Turning Heads Doing The Ao Dai Photoshoot In Hanoi
FIRST TIME VIETNAM MODELS | Darrin Henry
I was captivated the moment I saw a young lady wearing the traditional Vietnamese dress in Vietnam and immediately wanted to do a ao dai photoshoot in Hanoi to add to my port folio.
The dress is actually a two piece outfit; a long flowing silk tunic worn over wide trousers, put together with such beautiful, elegant lines. It has a subtle, sexy look, designed to hug the slender figure of the Vietnamese ladies.
As luck would have it, we couldn’t have chosen a more friendly hotel to stay at, the Hanoi Chic in the Old Town. Among the staff we got to know were receptionists, Jane and Emily or Trang. Both ladies epitomised the beauty and grace of the Vietnamese women so it was a no brainer to ask them to model for a shoot.
At first they were a little hesitant; neither had done anything like this before, but after a little discussion the intrigue of a shoot convinced them to have a go.
In A City Of Beautiful Women
We hired matching áo dài dresses from a shop in the city and the girls chose to shoot at the beautiful Hồ Hoàn Kiếm Lake.
Walking through the streets on our way to the Lake I smiled as young men and women all turned to admire our glamorous models striding ahead of us. These two stood out, even in a city with more than its fair share of stunning women.
Funnily enough, the first photographs weren’t even taken by me! At the Lake, while I was getting the camera set up, a passing tourist asked the girls could he take their picture! The cheek! Actually, it was a lovely moment and I loved watching the girls agree and pose for him, giggling at the novelty of it all.
Lightening The Mood
Now shooting at the lake with novice models was a bold move, considering the location is a central focal point for locals and tourists alike. On this occasion, a week day, mid morning, it was busy.
Helping the girls to relax and building their confidence was the priority; they were understandably a little self conscious of the curious looks from passersby at the start of our ao dai photoshoot in Hanoi city.
One of my photography ‘techniques’ is, I’m always happy to demonstrate the poses I want from the models. Not only does it make clear what the pose should be but it can also look a bit comical and lightens the mood. Let’s just say it also worked on this shoot!
I arranged the angles for a clear space behind the models.
We began with the two girls posing together and then alternated with single poses. At one spell I tried placing Trang on the narrow dividing pavement in the centre of the road in an attempt to get a ‘surrounded by traffic’ look. But it was so noisy we couldn’t communicate and I think she was more concerned with getting run over. That didn’t last long.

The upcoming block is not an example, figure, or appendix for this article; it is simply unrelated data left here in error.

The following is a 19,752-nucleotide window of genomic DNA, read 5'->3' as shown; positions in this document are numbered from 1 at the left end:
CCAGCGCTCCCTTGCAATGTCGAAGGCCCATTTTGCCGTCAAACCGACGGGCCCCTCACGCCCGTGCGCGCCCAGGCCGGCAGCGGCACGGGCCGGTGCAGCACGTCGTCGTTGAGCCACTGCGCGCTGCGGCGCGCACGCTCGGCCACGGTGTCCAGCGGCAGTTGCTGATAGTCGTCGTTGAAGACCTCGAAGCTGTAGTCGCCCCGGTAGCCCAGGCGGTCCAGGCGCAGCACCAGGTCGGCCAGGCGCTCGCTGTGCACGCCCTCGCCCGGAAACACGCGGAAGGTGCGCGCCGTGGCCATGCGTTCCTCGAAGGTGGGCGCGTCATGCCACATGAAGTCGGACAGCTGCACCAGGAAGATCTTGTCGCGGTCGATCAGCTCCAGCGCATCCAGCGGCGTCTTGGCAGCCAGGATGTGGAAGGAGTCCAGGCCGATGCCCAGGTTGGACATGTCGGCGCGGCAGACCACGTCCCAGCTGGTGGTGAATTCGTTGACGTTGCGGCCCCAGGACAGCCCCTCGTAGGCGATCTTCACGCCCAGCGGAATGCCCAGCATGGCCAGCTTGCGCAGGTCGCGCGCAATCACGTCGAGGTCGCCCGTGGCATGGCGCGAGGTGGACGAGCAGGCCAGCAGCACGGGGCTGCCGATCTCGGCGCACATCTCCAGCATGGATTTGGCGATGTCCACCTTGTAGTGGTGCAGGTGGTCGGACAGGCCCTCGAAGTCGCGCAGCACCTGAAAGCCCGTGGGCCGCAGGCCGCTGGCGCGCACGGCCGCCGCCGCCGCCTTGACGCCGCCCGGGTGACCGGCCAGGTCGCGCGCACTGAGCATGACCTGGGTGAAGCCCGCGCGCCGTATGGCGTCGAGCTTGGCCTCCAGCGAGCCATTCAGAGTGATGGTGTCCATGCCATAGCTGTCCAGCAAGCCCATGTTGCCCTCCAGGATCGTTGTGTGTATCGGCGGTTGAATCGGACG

After shooting near the traffic we moved to the lakeside itself for the second part of the shoot. With the area being so popular it was all about finding angles that eliminated stray people from the background.
By now both models were enjoying themselves, playing to the camera and feeding off the attention they were generating. It would be interesting to know how many camera phones snapped pictures of them that day.
The Most Beautiful Dress – The Ao Dai Photoshoot In Hanoi
The purple and white traditional áo dài was stunning and photographing well. Apparently the colours are indicative of the wearer’s age and status. Pure white, fully-lined outfits are worn by younger girls symbolising their purity. Soft pastel shades are worn by older, unmarried girls. The bolder, deep colours are reserved for married women, usually worn over black trousers.
This graceful costume, one of the most stylish national dresses I’ve ever seen, has evolved in its design since the early versions, worn during the Nguyen Dynasty in 1744. The outfit similar to what we know today began to appear around 1930, created by Vietnamese fashion designer-cum-tailor, Cat Tuong. Then in the 1950s Saigon tailors, Tran Kim and Dung, tightened the fit, making it into the áo dài dress worn today.
Keeping My Globe Dry
The shoot was mostly all natural light in order for us to work quickly and keep mobile. We did shoot a set, however, with one off-camera strobe, softened with a stofen diffuser.
Of great amusement to both girls was how much my head was sweating and my constantly having to dry off with my towel. That towel had become a vital piece of equipment in my travel photography bag.
After a little over an hour we had covered a lot of ground and both girls had to get back to work. Their boss had kindly allowed them an extended break for the shoot.
Both Jane and Trang had been a joy to shoot, as I knew they would be. We nailed some great shots and my portfolio now boasts two stunning young Vietnamese models, shot in Hanoi. I am also now an expert (in my house at least) on the Vietnamese Ao dai dress.